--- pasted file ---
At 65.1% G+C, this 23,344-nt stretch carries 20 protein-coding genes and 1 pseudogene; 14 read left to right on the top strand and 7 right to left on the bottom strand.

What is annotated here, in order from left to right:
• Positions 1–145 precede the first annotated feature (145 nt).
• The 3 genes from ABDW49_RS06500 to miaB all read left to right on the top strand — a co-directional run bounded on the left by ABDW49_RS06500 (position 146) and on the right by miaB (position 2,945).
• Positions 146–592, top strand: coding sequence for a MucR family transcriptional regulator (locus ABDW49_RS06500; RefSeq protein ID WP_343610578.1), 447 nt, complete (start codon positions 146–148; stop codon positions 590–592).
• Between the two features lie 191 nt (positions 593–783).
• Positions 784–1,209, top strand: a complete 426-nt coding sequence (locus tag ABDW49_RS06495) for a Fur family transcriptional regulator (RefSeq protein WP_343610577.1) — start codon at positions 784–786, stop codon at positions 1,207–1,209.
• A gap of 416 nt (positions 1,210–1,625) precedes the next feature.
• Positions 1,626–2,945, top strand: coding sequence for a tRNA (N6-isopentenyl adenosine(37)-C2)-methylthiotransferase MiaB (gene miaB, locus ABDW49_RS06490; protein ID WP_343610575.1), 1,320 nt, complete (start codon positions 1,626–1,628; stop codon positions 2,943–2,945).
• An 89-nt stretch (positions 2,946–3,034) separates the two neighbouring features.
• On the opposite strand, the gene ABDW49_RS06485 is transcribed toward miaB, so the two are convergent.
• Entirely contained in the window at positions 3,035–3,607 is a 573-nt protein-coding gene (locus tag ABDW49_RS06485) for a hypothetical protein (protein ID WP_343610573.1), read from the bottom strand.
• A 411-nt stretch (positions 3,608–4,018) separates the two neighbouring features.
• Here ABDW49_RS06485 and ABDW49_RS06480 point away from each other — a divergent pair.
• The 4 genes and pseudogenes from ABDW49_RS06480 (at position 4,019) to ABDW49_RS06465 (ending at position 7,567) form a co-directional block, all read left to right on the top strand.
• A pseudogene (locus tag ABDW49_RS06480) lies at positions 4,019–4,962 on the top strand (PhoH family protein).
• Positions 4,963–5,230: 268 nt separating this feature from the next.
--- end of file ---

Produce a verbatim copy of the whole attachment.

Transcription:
At 65.1% G+C, this 23,344-nt stretch carries 20 protein-coding genes and 1 pseudogene; 14 read left to right on the top strand and 7 right to left on the bottom strand.

What is annotated here, in order from left to right:
• Positions 1–145 precede the first annotated feature (145 nt).
• The 3 genes from ABDW49_RS06500 to miaB all read left to right on the top strand — a co-directional run bounded on the left by ABDW49_RS06500 (position 146) and on the right by miaB (position 2,945).
• Positions 146–592, top strand: coding sequence for a MucR family transcriptional regulator (locus ABDW49_RS06500; RefSeq protein ID WP_343610578.1), 447 nt, complete (start codon positions 146–148; stop codon positions 590–592).
• Between the two features lie 191 nt (positions 593–783).
• Positions 784–1,209, top strand: a complete 426-nt coding sequence (locus tag ABDW49_RS06495) for a Fur family transcriptional regulator (RefSeq protein WP_343610577.1) — start codon at positions 784–786, stop codon at positions 1,207–1,209.
• A gap of 416 nt (positions 1,210–1,625) precedes the next feature.
• Positions 1,626–2,945, top strand: coding sequence for a tRNA (N6-isopentenyl adenosine(37)-C2)-methylthiotransferase MiaB (gene miaB, locus ABDW49_RS06490; protein ID WP_343610575.1), 1,320 nt, complete (start codon positions 1,626–1,628; stop codon positions 2,943–2,945).
• An 89-nt stretch (positions 2,946–3,034) separates the two neighbouring features.
• On the opposite strand, the gene ABDW49_RS06485 is transcribed toward miaB, so the two are convergent.
• Entirely contained in the window at positions 3,035–3,607 is a 573-nt protein-coding gene (locus tag ABDW49_RS06485) for a hypothetical protein (protein ID WP_343610573.1), read from the bottom strand.
• A 411-nt stretch (positions 3,608–4,018) separates the two neighbouring features.
• Here ABDW49_RS06485 and ABDW49_RS06480 point away from each other — a divergent pair.
• The 4 genes and pseudogenes from ABDW49_RS06480 (at position 4,019) to ABDW49_RS06465 (ending at position 7,567) form a co-directional block, all read left to right on the top strand.
• A pseudogene (locus tag ABDW49_RS06480) lies at positions 4,019–4,962 on the top strand (PhoH family protein).
• Positions 4,963–5,230: 268 nt separating this feature from the next.